Big data – loosely defined as high volume, high velocity, complex data that usually requires highly specialised skills and technology to process – has come along way since it came to prominence as a concept in 2012.
Almost three-quarters of European organisations expect it to produce a return on investment (ROI) within 12 months, according to research from Xerox in May 2015. On the flip side of that coin, Gartner claimed last August that on its Hype Cycle for Emerging Technologies, big data has now passed the ‘peak of inflated expectation’ and entered the ‘trough of disillusionment’.
So now that big data has matured does enthusiasm or disenchantment prevail, and is a certain cynicism around big data healthier than unbounded optimism?
“People can throw a lot of money at something they feel is cool or new, and that they need to be involved in, without really being clear on the business problems they are trying to solve,” says Andy Day, business intelligence director at News UK. In the recent past, big data has been one such area, a term bandied around with excitement yet which often lacks a clear universal definition.
Day says part of the problem is the term ‘big data’ itself: “I am concerned with data that I can use to solve business problems, whether it is digital or analogue or people filling in surveys or clicking on a button on an app – I don’t really care, it is all data – and I think the words ‘big data’ only fuel hype.”
He is not alone in being dismissive of the buzzwords. Nic Wenn, chief marketing officer at cashback site Quidco, which uses shopper behavioural data to personalise the customer experience and tailor offers, says it is an amorphous term adopted by companies as they try to utilise more data.
“It doesn’t specifically determine how data is being used,” he argues. Instead, Wenn says Quidco refers to “fast data”.
“We identify key data points that we are able to utilise in real time that will improve our customer experience and user experience. Our strategy is based on how we can use all the data that we have available.”
Orlando Machado, head of customer science at price comparison site MoneySuperMarket, which uses Oracle’s BlueKai data management platform as part of its technology stack, is not a fan of the term either. “We don’t differentiate between big or small data. We just concentrate on trying to get the most impactful insight, and it doesn’t matter whether we are using a few thousand records or millions of records.”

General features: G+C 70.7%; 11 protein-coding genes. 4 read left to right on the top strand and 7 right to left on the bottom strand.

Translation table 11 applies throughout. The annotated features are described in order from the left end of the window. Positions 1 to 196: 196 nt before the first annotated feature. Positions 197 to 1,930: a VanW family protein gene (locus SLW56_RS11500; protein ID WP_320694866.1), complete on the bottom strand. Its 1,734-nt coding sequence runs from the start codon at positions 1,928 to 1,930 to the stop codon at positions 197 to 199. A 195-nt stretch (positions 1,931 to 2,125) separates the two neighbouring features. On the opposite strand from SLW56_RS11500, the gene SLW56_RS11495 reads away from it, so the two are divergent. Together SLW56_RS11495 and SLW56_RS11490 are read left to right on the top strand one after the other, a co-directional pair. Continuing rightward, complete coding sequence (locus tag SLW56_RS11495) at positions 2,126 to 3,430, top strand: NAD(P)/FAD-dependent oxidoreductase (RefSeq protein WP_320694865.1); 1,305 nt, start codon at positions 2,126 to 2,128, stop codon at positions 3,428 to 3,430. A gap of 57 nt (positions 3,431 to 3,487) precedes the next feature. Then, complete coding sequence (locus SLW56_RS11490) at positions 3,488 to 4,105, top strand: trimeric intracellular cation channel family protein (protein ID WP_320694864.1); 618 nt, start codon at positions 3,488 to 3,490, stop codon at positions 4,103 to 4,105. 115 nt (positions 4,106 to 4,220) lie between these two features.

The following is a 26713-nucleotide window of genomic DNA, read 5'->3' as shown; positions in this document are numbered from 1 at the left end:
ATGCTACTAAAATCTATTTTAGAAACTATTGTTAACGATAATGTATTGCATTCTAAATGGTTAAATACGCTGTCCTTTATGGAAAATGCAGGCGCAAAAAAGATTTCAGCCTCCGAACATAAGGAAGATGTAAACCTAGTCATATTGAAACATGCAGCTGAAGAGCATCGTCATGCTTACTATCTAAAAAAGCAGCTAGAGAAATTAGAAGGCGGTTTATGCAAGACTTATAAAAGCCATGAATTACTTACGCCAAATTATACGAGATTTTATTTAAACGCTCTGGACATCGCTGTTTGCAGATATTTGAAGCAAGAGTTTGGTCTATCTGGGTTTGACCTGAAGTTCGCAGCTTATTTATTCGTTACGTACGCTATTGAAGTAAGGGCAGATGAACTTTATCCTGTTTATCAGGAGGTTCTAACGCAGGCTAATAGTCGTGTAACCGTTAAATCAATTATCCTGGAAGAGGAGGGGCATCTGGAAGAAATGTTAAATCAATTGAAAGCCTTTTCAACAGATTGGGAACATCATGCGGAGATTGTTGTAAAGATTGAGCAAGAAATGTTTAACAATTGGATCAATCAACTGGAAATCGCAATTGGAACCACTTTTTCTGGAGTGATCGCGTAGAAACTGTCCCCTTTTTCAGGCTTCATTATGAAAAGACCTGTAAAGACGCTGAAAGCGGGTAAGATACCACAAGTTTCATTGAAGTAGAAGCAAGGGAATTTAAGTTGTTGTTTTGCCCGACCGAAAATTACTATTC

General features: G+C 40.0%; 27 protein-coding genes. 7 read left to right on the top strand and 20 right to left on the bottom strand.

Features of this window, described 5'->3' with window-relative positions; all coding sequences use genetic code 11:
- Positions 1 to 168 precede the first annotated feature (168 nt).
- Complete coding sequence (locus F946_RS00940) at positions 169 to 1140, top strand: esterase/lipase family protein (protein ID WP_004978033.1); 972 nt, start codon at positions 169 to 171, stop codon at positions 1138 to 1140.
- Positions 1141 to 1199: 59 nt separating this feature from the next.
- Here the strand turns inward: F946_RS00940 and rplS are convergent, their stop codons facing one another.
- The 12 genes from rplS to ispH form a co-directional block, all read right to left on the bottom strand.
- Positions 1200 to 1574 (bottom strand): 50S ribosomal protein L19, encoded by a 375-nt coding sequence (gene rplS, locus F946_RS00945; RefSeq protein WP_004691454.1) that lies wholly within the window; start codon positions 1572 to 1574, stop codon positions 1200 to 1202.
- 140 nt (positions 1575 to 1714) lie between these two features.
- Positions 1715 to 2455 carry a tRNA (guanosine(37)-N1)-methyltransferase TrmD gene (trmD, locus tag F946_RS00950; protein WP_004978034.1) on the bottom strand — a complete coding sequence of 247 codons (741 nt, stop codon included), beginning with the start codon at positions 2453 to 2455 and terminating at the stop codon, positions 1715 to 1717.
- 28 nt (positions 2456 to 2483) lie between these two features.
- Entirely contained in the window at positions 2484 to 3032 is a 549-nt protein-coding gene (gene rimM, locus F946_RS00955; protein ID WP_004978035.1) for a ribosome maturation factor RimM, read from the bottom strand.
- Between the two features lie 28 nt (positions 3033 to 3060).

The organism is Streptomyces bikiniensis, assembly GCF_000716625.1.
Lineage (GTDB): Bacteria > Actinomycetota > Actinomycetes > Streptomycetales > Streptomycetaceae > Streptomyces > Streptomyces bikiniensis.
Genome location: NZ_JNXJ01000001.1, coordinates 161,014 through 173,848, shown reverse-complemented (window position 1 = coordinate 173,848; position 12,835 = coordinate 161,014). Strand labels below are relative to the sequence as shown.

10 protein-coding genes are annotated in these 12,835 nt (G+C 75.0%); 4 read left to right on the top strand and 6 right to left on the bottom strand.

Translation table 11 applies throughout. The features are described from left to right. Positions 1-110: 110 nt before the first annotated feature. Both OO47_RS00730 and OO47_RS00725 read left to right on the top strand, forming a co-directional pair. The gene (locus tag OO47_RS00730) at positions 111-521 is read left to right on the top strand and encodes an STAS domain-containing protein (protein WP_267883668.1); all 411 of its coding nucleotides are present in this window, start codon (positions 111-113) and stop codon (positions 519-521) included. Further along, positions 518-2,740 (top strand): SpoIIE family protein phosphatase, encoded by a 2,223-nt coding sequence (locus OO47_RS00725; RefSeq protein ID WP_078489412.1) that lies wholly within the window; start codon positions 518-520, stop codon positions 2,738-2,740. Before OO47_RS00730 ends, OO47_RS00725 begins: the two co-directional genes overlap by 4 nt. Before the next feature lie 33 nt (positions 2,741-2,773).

Input not output
High volumes of complex data are being generated by almost every business as customer journeys have become increasingly complex – travelling across multiple devices, often combining online and offline touchpoints. But it is how brands use this data that divides them into either advocates or sceptics.
Day at News UK says that his approach is to identify the business questions that need answering first. “That is absolutely critical. Otherwise you can spend £10m or £100m on a big data set of capabilities such as people and technology, yet deliver absolutely bugger all because you haven’t worked out exactly what problem you are trying to solve.”
Royal Mail is another business that generates a lot of data, with one of the largest tracked delivery networks in the UK and millions of online shoppers. In the last 12 months the organisation has rolled out a CRM programme to its business customer base, applying big data to enable personalisation based on factors such as company size, sector and product usage.
Head of marketing Ben Rhodes agrees with Day’s assertion that working out what outcomes you need first is key to success. “Data is incredibly important but it is an input – not an output in itself. We work through our overall business strategy before we make technology investments.”